Human Chorionic Gonadotrophin (HCG)

HCG is a glycoprotein hormone that is produced during pregnancy by the embryo shortly after conception and later in large amounts, by the placenta. In fact, early pregnancy tests are based on the presence of HCG. The function of HCG during pregnancy is to maintain the corpus luteum (an endocrine structure found in the ovaries, vital for the maintenance of pregnancy) and causing it to secrete progesterone (this causes the uterus to develop a thick layer of capillaries to help sustain the fetus). Due to its involvement in pregnancy, HCG is only prohibited in males.


HCG is also produced by certain types of tumor.

Medical Uses of Human Chorionic Gonadotrophin

The uses of HCG in medicine are limited:

  • Stimulation of ovulation in females (often used in IVF)
  • Induce puberty in adolescent males
  • Hypogonadism (defect of the reproductive system resulting in a lack of function of the gonads or ovaries)

Effects on Performance

HCG is mainly used by male athletes as it increases the production of both testosterone and epitestosterone and so keeping the testosterone-to-epitestosterone ratio unchanged from normal values (vital in avoiding detection of the presence of other prohibited substances). It is also used to maintain testicular volume in males who are using anabolic steroids. However, it is now thought that it is the hormone FSH (follicle stimulating hormone) which is responsible for maintaining testicular volume and so HCG use would be entirely ineffective. HCG use in females would have no beneficial effect at all.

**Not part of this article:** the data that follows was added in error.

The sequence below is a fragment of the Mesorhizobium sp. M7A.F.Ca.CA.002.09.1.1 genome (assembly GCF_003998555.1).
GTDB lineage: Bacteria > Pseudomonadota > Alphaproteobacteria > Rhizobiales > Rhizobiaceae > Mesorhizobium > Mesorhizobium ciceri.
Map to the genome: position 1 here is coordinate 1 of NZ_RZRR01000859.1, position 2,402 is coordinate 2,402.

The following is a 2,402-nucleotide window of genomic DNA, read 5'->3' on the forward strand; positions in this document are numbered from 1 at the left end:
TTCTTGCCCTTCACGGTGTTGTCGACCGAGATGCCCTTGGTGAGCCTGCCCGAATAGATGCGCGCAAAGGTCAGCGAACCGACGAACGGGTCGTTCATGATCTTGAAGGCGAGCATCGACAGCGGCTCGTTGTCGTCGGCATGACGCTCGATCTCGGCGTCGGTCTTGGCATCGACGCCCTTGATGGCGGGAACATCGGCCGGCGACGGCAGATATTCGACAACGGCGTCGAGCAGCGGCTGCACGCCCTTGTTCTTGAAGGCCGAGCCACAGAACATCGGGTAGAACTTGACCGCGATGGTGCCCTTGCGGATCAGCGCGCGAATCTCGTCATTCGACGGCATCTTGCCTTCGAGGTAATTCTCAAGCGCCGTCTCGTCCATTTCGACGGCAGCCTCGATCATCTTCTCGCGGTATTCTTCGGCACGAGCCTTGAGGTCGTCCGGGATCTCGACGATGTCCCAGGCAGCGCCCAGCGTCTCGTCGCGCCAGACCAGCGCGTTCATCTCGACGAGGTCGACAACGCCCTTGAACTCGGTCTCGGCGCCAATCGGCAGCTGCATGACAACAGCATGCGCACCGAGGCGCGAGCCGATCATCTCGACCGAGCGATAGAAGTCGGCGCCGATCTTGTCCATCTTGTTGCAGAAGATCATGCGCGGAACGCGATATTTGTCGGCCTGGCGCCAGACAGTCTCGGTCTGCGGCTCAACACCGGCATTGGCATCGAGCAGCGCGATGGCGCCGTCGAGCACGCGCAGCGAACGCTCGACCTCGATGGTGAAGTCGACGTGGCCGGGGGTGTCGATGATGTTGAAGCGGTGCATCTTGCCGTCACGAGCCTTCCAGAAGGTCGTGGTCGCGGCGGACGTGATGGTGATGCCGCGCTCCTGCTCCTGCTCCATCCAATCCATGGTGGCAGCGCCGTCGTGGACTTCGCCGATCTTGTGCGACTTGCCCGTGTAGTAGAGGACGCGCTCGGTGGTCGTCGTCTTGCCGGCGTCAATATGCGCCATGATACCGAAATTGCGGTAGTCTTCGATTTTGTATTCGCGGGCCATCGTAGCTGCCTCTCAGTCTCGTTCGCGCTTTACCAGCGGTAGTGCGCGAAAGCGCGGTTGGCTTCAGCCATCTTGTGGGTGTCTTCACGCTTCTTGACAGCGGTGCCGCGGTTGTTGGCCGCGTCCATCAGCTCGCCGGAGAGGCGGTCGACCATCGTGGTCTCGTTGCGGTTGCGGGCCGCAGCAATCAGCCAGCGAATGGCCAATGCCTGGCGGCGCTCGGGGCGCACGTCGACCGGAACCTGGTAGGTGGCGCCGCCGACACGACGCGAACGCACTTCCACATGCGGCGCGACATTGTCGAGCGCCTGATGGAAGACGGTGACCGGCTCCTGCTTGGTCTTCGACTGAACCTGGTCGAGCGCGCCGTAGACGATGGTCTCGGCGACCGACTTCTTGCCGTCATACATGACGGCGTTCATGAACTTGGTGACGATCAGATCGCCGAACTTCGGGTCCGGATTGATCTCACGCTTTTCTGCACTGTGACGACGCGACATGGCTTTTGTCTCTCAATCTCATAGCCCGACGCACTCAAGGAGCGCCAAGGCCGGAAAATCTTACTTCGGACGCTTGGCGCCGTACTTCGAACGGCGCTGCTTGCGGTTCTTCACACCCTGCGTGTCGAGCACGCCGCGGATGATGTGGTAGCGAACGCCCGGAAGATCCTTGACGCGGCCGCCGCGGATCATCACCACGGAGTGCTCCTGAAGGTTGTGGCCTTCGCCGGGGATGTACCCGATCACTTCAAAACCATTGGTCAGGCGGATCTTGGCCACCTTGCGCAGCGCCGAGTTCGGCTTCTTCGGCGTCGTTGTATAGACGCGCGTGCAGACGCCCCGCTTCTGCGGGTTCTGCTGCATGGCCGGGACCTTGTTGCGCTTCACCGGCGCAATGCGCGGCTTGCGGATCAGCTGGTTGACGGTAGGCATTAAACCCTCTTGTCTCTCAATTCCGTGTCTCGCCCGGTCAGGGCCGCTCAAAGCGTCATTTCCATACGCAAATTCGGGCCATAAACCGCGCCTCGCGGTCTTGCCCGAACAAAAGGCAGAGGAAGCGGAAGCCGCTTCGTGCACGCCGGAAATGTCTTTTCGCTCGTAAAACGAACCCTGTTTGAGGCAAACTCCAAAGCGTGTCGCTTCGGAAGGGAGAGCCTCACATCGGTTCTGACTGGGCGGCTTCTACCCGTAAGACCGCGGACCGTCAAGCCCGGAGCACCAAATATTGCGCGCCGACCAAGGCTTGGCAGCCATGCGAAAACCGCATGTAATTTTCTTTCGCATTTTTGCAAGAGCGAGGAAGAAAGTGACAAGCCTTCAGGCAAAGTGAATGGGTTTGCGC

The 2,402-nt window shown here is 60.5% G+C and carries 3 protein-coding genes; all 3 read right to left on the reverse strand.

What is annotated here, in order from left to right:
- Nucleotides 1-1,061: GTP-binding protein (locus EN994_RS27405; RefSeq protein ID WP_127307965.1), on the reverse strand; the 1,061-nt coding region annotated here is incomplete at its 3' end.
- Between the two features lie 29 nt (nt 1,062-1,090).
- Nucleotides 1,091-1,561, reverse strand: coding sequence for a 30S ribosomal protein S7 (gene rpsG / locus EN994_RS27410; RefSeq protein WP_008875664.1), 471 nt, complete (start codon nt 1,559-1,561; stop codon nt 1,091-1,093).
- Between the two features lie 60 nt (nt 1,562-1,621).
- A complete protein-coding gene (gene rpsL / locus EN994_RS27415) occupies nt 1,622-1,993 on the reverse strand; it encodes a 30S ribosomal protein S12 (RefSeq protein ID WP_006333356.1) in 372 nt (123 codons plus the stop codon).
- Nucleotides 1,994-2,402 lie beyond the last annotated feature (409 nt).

Side-Effects of Human Chorionic Gonadotrophin

Side-effects of HCG are rare and non-serious:

  • Gynecomastia (the development of abnormally large mammary glands in males due to increased levels of the hormone Oestrogen)

Combination of HCG and Anabolic Steroids can cause:

  • Headaches
  • Depression
  • Oedema (swelling caused by fluid within the bodies tissues)
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